By every available measure the expansion in this area so far has been extraordinary. Over the six months ended this past March, the most recent period for which data are available, new home sales have expanded at an almost 12% annual rate. New construction on residences has expanded at an astronomical 30% annual rate. The difference between sales and new construction starts might raise concern were it not that new construction had lagged sales for years, making this catchup long overdue. Between 2015 and 2020, for instance, sales increased 10.4% a year while starts rose only 4.1% a year. There actually would seem to be some more catching up left to do, though things appear to be coming into balance.
To be sure, sales and starts have outpaced new family formation, which has expanded less than 1.0% a year, but new families are only part of the housing equation. Sales and especially construction also must account for the depreciation of the existing housing stock. This is a figure often debated among those who see it as their job to understand such things. A lot depends on what the observer considers unlivable, but a consensus seems to have settled on an estimate that 3% of the existing housing stock loses its appeal each year. That means new construction, in addition to meeting requirements of new families, must also replace a considerable number or obsolete structures. What is more, the population is clearly shifting where it wants to live. The move south and west has been going on for decades and has no doubt accelerated in the pandemic. However useful a structure in an unattractive region, it cannot be moved, and meanwhile, someone needs to buy and build in an attractive region.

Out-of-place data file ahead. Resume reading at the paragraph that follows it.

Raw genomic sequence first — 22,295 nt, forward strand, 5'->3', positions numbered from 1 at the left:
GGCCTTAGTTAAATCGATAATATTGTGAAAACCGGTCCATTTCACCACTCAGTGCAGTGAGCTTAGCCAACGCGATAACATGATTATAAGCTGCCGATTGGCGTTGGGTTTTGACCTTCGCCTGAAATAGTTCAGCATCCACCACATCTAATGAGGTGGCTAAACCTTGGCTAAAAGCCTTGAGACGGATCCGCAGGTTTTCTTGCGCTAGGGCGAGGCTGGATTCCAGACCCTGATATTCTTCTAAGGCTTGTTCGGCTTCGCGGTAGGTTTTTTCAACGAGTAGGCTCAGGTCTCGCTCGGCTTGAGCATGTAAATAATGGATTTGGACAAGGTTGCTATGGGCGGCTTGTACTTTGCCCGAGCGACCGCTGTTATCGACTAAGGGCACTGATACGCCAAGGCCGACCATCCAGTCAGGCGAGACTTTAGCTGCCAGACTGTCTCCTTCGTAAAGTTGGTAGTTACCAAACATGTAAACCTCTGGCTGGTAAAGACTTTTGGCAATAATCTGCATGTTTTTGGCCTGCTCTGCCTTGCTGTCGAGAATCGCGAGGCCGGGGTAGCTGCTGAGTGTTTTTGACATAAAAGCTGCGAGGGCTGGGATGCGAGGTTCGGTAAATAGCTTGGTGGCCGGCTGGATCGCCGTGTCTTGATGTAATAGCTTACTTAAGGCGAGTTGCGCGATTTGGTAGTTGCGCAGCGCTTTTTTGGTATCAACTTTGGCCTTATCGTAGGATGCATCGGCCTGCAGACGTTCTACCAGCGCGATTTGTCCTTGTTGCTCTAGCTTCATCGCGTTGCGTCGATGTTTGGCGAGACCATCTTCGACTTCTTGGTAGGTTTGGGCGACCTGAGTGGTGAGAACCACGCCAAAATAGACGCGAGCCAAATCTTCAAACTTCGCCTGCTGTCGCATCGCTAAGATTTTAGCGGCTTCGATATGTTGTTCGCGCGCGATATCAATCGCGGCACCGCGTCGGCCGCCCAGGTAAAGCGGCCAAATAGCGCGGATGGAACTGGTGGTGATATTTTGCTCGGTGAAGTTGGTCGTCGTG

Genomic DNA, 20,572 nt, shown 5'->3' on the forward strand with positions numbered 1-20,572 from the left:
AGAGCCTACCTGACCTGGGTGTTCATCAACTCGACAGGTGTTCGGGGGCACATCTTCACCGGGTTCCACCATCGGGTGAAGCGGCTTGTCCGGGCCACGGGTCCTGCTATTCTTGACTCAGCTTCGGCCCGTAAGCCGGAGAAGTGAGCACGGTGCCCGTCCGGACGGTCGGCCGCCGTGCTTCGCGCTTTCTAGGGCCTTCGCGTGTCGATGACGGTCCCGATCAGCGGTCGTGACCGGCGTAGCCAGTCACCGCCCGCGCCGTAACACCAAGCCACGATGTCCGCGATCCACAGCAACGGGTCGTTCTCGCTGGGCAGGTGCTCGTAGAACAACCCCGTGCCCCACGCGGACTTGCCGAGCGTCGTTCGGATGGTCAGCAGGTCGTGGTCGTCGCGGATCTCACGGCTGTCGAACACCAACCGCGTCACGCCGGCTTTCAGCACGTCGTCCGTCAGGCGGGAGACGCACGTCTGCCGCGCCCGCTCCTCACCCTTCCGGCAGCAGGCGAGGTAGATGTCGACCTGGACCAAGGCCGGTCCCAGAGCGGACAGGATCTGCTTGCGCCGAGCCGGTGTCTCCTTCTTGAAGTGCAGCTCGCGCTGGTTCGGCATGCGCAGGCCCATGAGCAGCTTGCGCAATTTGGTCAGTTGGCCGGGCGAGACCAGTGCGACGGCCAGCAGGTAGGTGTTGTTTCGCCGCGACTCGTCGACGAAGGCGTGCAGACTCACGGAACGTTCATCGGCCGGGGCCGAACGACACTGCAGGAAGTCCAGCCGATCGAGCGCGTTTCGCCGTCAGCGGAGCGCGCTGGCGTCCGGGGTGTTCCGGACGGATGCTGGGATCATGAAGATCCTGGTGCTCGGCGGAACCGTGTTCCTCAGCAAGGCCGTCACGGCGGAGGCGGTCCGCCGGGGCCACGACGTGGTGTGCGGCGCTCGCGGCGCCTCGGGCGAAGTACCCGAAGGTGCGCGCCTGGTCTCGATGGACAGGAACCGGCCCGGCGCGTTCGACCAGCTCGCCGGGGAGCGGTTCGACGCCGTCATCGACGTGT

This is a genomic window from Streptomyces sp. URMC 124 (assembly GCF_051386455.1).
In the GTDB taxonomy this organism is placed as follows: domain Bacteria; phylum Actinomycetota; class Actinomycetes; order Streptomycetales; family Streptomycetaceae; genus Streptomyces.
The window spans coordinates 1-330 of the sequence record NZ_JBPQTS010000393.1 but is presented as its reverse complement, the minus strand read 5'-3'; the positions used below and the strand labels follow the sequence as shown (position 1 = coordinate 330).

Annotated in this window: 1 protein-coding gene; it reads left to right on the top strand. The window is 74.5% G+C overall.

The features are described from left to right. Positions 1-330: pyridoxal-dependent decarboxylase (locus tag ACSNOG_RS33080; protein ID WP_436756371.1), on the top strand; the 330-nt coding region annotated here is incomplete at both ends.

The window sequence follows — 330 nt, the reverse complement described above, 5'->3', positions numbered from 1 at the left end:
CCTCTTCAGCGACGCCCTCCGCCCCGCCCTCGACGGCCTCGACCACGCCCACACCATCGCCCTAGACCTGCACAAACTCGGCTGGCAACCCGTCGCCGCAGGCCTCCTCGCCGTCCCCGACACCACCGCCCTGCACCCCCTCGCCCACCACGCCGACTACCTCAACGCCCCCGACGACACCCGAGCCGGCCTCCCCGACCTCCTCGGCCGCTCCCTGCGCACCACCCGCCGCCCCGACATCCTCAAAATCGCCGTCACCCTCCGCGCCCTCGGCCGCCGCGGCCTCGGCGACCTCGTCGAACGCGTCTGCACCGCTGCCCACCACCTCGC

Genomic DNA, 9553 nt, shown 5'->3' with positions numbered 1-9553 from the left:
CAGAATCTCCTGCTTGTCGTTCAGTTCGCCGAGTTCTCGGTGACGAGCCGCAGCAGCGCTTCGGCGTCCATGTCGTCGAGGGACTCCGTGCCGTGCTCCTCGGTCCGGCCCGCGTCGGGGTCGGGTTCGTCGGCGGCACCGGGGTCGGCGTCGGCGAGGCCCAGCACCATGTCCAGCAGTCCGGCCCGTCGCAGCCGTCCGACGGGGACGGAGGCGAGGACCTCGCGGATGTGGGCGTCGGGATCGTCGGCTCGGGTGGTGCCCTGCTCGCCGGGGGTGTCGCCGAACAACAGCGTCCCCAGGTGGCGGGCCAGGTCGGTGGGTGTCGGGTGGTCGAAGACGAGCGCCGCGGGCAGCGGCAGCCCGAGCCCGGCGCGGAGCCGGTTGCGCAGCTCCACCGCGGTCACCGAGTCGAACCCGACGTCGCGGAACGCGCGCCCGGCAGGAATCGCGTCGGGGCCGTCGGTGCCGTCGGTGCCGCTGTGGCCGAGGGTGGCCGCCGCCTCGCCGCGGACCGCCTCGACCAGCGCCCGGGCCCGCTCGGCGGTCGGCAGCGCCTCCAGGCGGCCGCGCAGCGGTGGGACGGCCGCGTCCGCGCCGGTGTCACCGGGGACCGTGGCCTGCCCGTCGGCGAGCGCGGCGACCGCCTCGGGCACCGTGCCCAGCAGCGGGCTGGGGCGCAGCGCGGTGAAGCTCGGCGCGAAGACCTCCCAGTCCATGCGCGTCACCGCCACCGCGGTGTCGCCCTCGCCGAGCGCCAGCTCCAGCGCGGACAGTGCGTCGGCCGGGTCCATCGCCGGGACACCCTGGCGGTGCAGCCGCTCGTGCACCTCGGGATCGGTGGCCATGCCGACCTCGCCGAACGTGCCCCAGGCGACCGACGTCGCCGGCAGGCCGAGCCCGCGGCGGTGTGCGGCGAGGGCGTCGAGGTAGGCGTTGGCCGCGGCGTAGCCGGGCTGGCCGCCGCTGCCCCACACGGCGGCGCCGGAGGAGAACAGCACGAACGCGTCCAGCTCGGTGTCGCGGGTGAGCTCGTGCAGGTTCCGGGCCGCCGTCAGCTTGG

Boston Luxury Real Estate Market Remains Strong Despite Turmoil